2. re: Tom34

                    CORRECTION: In recent years the "Inability" to pass on a 100% of the rising cost of doing business has also hurt many owners.

                  3. re: ipsedixit

                    "The sobering truth is that a very small, small percentage of the dining population actually picks a restaurant for the food. We, here, at Chowhound tend to have this myopic and distorted view of the world where people actually care (and I mean really *care*) about the stuff they put in that orifice underneath their nostrils. Most people are not so inclined. "

                    And this point is verified by the surprising success of places such as Chilli's, TGI Friday's, Ruby Tuesday's, et al. It is my considered opinion that these type of restaurant-bars thrive because the young twenty-something crowd consider them "hip" and "gourmet".

                    1. re: PotatoHouse

                      And they can actually afford to dine in them:)

                      1. re: PotatoHouse

                        Yes, good point....maybe they think they are "hip" but also likely to choose them because.....they are on the way home from work, predictable food, plenty of free parking, everyone can order something to their preference, easy to share plates, they have a coupon, short waits or no wait in the bar, lots of specials and special pricing, huge mixed drink list, comfy chairs and easy atmosphere to talk, tell jokes, be a bit loud, etc, etc. tons of reasons people choose big chain places.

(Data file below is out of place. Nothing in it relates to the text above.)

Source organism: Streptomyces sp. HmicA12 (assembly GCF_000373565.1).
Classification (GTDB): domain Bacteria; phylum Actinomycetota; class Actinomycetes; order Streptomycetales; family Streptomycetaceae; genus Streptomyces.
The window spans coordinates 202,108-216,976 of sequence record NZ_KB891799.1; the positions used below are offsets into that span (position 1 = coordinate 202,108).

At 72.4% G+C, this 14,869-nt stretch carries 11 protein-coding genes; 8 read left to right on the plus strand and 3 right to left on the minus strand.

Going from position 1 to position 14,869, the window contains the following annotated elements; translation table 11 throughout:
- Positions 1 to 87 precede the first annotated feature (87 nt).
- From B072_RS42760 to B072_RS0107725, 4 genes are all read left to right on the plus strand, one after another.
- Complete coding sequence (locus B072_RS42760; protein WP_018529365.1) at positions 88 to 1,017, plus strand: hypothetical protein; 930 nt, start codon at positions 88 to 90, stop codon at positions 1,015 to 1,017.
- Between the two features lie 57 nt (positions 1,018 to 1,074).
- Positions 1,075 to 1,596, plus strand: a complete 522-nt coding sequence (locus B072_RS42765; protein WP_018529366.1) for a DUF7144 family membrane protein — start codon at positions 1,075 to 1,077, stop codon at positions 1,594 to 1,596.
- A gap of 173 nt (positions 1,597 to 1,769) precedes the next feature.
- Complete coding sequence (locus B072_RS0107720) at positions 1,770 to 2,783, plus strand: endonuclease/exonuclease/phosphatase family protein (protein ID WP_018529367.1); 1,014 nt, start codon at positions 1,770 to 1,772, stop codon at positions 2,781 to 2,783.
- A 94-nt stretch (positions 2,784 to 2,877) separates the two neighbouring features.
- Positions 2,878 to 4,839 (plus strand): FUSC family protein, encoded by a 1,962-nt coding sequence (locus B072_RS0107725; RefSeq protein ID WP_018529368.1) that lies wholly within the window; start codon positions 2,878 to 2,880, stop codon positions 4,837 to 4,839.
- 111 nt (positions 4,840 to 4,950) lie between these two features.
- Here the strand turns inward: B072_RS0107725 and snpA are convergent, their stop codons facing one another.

I adore food (all kinds) and consider food exploration a "hobby" but even * I * go out to restaurants for many different reasons, it is not always about exploring glorious food. I suspect "non foodie" types do so even more than I do.

                      2. re: ipsedixit

                        188 Spring Street? Oh that brings up a memory. There is a restaurant just down the street from that address. Very successful now for many years. I know the chef/owners. When they were looking to open it, I got their business plan. Very well thought out. But the space they were going into was one of those haunted spaces that had seen a new restaurant come and go every year or so and nothing would stick despite the location. I hemmed and hawed on the proposal for a while then passed on investing and told them that I loved them, loved their cooking but was concerned about a near 6 figure investment in the restaurant business in NYC at the time. They raised the money without me and opened with a lot of sweat equity. Next thing I know, its packed every night and you can't get a reservation within a month unless you knew someone. Everyone knew I knew someone so I got calls all the time if I could help get a reservation at 8 on a Saturday. They we're always happy to accommodate me even though I had not invested. But they got all the right ingredients. Great food and location. Polished and professional service. Warm atmosphere. I still kick myself for having passed on what turned out to be a real winner. But no way to know that for sure going in.